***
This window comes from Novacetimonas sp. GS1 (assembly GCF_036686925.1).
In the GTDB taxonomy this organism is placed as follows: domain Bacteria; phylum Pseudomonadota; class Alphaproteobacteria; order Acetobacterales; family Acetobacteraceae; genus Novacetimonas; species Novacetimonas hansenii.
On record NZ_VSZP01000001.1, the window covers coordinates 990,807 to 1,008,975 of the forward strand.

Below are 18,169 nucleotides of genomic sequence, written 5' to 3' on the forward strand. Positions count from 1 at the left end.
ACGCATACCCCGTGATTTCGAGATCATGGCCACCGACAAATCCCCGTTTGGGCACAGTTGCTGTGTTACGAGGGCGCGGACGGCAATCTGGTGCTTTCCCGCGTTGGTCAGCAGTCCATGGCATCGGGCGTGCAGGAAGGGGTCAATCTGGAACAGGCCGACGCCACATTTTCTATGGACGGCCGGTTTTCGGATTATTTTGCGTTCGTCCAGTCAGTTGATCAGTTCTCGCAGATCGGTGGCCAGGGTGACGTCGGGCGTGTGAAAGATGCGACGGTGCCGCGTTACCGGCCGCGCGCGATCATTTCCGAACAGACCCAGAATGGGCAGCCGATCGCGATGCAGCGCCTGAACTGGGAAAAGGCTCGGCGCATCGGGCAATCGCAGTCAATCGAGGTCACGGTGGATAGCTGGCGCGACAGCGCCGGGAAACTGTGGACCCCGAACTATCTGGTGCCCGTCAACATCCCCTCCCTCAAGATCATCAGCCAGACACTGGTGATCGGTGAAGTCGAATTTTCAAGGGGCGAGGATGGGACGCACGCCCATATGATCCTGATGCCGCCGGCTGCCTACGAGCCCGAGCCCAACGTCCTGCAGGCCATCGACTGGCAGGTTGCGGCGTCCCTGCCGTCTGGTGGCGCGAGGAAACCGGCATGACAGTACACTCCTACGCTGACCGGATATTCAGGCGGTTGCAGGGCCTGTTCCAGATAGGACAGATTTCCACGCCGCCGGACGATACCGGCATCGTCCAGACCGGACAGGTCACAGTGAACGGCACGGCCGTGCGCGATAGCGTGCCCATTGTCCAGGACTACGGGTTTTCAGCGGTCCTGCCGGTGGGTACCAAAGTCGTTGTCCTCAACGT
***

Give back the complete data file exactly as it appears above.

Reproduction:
This window comes from Novacetimonas sp. GS1 (assembly GCF_036686925.1).
In the GTDB taxonomy this organism is placed as follows: domain Bacteria; phylum Pseudomonadota; class Alphaproteobacteria; order Acetobacterales; family Acetobacteraceae; genus Novacetimonas; species Novacetimonas hansenii.
On record NZ_VSZP01000001.1, the window covers coordinates 990,807 to 1,008,975 of the forward strand.

Below are 18,169 nucleotides of genomic sequence, written 5' to 3' on the forward strand. Positions count from 1 at the left end.
ACGCATACCCCGTGATTTCGAGATCATGGCCACCGACAAATCCCCGTTTGGGCACAGTTGCTGTGTTACGAGGGCGCGGACGGCAATCTGGTGCTTTCCCGCGTTGGTCAGCAGTCCATGGCATCGGGCGTGCAGGAAGGGGTCAATCTGGAACAGGCCGACGCCACATTTTCTATGGACGGCCGGTTTTCGGATTATTTTGCGTTCGTCCAGTCAGTTGATCAGTTCTCGCAGATCGGTGGCCAGGGTGACGTCGGGCGTGTGAAAGATGCGACGGTGCCGCGTTACCGGCCGCGCGCGATCATTTCCGAACAGACCCAGAATGGGCAGCCGATCGCGATGCAGCGCCTGAACTGGGAAAAGGCTCGGCGCATCGGGCAATCGCAGTCAATCGAGGTCACGGTGGATAGCTGGCGCGACAGCGCCGGGAAACTGTGGACCCCGAACTATCTGGTGCCCGTCAACATCCCCTCCCTCAAGATCATCAGCCAGACACTGGTGATCGGTGAAGTCGAATTTTCAAGGGGCGAGGATGGGACGCACGCCCATATGATCCTGATGCCGCCGGCTGCCTACGAGCCCGAGCCCAACGTCCTGCAGGCCATCGACTGGCAGGTTGCGGCGTCCCTGCCGTCTGGTGGCGCGAGGAAACCGGCATGACAGTACACTCCTACGCTGACCGGATATTCAGGCGGTTGCAGGGCCTGTTCCAGATAGGACAGATTTCCACGCCGCCGGACGATACCGGCATCGTCCAGACCGGACAGGTCACAGTGAACGGCACGGCCGTGCGCGATAGCGTGCCCATTGTCCAGGACTACGGGTTTTCAGCGGTCCTGCCGGTGGGTACCAAAGTCGTTGTCCTCAACGT